Last chance for SA runners to qualify for Paris Olympics

Last chance for SA runners to qualify for Paris Olympics

The Durban International Marathon on Sunday will offer South African athletes one last opportunity to achieve qualifying times for the upcoming Summer Olympic Games.

So far, Stephen Mokoka remains the only male runner to have booked his place at the Paris Games, while Gerda Steyn, Irvette Van Zyl, and Cian Oldknow have also confirmed their spots in the women’s marathon later this year.

To qualify, males must achieve a time of 2:08:10 or less, while women must run under 2:26:50. 

President of Kwa-Zulu Natal Athletics Steve Mkasi has called on local athletes to seize the opportunity to make their Olympic dreams come true, which would also see the course records of 2:10:11 (men) and 2:30:31 (women) shattered.

"The opportunity for our local athletes to chase Olympic qualifying times is here, and with ideal weather conditions forecasted for Sunday, the stage is set for a record-breaking day," Mkasi told SABC Sport

"We’ve flattened the hills to ensure a smooth course, wishing all competitors the best of luck. I’m confident in predicting that the course record won’t just be broken – it will be smashed.

"With the calibre of international and local runners participating, I anticipate seeing times under 2:10:11 and 2:25 for women this weekend."

Former 10 000m World Student Games champion Milton Kekana, alongside Gladwin Mzazi, Simon Sibeko, and Elroy Gelant, have their sights set on meeting the Olympic standards.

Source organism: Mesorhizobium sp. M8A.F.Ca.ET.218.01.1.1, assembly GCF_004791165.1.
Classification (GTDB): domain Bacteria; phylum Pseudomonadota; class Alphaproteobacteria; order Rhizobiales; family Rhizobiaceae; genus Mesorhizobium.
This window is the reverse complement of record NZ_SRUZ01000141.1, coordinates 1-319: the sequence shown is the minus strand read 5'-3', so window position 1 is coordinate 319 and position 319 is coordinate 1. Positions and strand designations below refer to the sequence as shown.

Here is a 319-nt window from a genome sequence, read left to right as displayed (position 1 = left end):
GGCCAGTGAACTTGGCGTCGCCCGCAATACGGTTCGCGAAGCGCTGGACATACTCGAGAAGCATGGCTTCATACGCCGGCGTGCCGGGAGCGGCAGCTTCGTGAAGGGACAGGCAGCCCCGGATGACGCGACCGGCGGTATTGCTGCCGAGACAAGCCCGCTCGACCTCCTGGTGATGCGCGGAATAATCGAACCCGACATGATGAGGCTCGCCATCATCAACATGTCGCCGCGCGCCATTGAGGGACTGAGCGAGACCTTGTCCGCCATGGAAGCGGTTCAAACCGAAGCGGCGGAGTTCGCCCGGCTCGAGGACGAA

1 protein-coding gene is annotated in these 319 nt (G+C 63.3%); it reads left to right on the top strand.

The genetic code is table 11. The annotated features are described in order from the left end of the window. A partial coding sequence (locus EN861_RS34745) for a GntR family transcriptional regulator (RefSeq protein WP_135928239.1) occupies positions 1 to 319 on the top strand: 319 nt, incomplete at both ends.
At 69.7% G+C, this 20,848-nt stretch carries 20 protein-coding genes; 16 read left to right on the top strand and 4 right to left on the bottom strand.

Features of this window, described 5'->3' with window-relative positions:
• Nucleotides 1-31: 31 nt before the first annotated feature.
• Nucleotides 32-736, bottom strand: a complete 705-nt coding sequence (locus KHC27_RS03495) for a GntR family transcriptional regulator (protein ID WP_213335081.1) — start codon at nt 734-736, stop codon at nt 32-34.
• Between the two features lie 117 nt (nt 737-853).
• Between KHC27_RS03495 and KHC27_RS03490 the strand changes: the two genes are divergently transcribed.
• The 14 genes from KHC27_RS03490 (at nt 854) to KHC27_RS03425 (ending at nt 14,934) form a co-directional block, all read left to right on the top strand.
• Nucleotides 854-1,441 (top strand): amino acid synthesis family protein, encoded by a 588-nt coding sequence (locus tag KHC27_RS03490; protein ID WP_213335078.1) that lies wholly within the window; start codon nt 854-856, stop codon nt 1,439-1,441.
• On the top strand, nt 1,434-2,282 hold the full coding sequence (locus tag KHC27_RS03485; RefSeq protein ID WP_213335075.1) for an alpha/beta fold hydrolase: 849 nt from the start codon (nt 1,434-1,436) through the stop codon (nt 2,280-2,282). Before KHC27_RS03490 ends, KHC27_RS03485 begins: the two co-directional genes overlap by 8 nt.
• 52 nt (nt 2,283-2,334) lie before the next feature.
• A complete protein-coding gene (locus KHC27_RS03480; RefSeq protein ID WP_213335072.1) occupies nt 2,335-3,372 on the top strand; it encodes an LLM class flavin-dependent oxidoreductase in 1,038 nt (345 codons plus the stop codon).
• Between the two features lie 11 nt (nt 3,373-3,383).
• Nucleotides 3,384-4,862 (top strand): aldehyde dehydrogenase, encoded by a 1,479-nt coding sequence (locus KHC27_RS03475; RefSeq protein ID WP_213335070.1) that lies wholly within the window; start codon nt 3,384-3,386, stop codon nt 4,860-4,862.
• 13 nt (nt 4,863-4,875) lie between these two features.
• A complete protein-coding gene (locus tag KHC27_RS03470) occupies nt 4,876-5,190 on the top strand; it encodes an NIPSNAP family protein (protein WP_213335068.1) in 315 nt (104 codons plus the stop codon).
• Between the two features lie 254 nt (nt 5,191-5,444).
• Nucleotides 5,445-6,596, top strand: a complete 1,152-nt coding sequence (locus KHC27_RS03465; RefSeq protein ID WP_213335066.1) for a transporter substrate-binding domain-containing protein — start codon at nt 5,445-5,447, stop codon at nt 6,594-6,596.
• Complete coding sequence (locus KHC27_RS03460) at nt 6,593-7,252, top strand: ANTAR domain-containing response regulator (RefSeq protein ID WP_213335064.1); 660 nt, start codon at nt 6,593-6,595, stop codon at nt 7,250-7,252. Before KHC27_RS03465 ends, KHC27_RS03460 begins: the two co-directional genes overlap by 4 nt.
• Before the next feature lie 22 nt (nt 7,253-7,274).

Kekana is poised for his debut marathon appearance and is confident in his ability to deliver a stellar performance.

"I aim to post a competitive time, gain invaluable experience, and attempt to qualify for the Olympics. I’m in good spirits and confident in my ability to achieve a fast time,” he noted.

Although Mokoka qualified for the Olympics last year, he is competing in the marathon with the sole intention of clinching the coveted national title rather than smashing the course record.

"People often talk about breaking records, and while they are meant to be broken, titles remain forever. Winning a title secures a place in history, enhancing an athlete’s resume," he added.

"My name will continue to appear as a former champion for many years. At championships, I don’t worry about time; I aim to be crowned champion. 

"People will remember that Stephen won the SA title in 2024. A record might be broken the day after it is set and then forgotten, but titles are everlasting."

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